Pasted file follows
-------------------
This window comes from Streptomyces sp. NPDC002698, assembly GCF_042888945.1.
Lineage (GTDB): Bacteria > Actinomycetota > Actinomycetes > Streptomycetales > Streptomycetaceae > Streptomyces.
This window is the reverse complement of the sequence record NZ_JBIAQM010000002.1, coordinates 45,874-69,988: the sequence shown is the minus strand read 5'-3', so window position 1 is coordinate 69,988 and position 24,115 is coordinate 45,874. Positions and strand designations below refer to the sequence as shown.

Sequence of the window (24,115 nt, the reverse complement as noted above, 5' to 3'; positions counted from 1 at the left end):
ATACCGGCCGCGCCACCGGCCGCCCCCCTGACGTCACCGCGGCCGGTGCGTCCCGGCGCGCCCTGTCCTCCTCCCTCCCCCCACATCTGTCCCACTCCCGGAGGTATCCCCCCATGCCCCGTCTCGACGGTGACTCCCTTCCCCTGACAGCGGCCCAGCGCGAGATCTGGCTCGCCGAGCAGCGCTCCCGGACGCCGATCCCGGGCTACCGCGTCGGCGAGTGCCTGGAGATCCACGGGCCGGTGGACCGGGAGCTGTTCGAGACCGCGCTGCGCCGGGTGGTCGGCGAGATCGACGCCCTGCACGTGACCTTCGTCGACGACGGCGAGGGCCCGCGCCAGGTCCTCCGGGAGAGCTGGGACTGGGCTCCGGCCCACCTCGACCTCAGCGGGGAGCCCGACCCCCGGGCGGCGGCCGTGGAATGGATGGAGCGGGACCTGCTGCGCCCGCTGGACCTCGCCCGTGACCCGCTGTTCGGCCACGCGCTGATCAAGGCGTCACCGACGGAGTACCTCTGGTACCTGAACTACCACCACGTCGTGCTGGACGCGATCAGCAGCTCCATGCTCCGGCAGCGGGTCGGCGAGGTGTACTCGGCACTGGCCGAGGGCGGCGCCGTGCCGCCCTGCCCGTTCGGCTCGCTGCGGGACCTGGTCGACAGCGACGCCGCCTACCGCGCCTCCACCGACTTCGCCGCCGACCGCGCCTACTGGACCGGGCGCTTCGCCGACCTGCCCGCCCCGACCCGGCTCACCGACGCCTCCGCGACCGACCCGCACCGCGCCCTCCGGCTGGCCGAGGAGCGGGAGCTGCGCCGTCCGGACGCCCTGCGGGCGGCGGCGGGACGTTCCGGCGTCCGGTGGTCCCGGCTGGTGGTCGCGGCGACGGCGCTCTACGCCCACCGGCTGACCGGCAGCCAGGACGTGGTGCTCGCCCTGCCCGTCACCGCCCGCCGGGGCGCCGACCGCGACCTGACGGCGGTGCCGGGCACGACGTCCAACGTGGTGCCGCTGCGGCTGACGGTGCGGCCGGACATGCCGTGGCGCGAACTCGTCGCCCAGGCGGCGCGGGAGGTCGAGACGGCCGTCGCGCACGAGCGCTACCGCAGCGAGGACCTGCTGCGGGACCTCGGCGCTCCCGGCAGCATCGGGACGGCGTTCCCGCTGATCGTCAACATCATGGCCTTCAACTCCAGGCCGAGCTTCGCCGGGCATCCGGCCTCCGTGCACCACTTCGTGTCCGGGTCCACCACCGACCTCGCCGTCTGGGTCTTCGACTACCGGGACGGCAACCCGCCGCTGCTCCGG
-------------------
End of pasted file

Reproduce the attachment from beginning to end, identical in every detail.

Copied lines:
This window comes from Streptomyces sp. NPDC002698, assembly GCF_042888945.1.
Lineage (GTDB): Bacteria > Actinomycetota > Actinomycetes > Streptomycetales > Streptomycetaceae > Streptomyces.
This window is the reverse complement of the sequence record NZ_JBIAQM010000002.1, coordinates 45,874-69,988: the sequence shown is the minus strand read 5'-3', so window position 1 is coordinate 69,988 and position 24,115 is coordinate 45,874. Positions and strand designations below refer to the sequence as shown.

Sequence of the window (24,115 nt, the reverse complement as noted above, 5' to 3'; positions counted from 1 at the left end):
ATACCGGCCGCGCCACCGGCCGCCCCCCTGACGTCACCGCGGCCGGTGCGTCCCGGCGCGCCCTGTCCTCCTCCCTCCCCCCACATCTGTCCCACTCCCGGAGGTATCCCCCCATGCCCCGTCTCGACGGTGACTCCCTTCCCCTGACAGCGGCCCAGCGCGAGATCTGGCTCGCCGAGCAGCGCTCCCGGACGCCGATCCCGGGCTACCGCGTCGGCGAGTGCCTGGAGATCCACGGGCCGGTGGACCGGGAGCTGTTCGAGACCGCGCTGCGCCGGGTGGTCGGCGAGATCGACGCCCTGCACGTGACCTTCGTCGACGACGGCGAGGGCCCGCGCCAGGTCCTCCGGGAGAGCTGGGACTGGGCTCCGGCCCACCTCGACCTCAGCGGGGAGCCCGACCCCCGGGCGGCGGCCGTGGAATGGATGGAGCGGGACCTGCTGCGCCCGCTGGACCTCGCCCGTGACCCGCTGTTCGGCCACGCGCTGATCAAGGCGTCACCGACGGAGTACCTCTGGTACCTGAACTACCACCACGTCGTGCTGGACGCGATCAGCAGCTCCATGCTCCGGCAGCGGGTCGGCGAGGTGTACTCGGCACTGGCCGAGGGCGGCGCCGTGCCGCCCTGCCCGTTCGGCTCGCTGCGGGACCTGGTCGACAGCGACGCCGCCTACCGCGCCTCCACCGACTTCGCCGCCGACCGCGCCTACTGGACCGGGCGCTTCGCCGACCTGCCCGCCCCGACCCGGCTCACCGACGCCTCCGCGACCGACCCGCACCGCGCCCTCCGGCTGGCCGAGGAGCGGGAGCTGCGCCGTCCGGACGCCCTGCGGGCGGCGGCGGGACGTTCCGGCGTCCGGTGGTCCCGGCTGGTGGTCGCGGCGACGGCGCTCTACGCCCACCGGCTGACCGGCAGCCAGGACGTGGTGCTCGCCCTGCCCGTCACCGCCCGCCGGGGCGCCGACCGCGACCTGACGGCGGTGCCGGGCACGACGTCCAACGTGGTGCCGCTGCGGCTGACGGTGCGGCCGGACATGCCGTGGCGCGAACTCGTCGCCCAGGCGGCGCGGGAGGTCGAGACGGCCGTCGCGCACGAGCGCTACCGCAGCGAGGACCTGCTGCGGGACCTCGGCGCTCCCGGCAGCATCGGGACGGCGTTCCCGCTGATCGTCAACATCATGGCCTTCAACTCCAGGCCGAGCTTCGCCGGGCATCCGGCCTCCGTGCACCACTTCGTGTCCGGGTCCACCACCGACCTCGCCGTCTGGGTCTTCGACTACCGGGACGGCAACCCGCCGCTGCTCCGG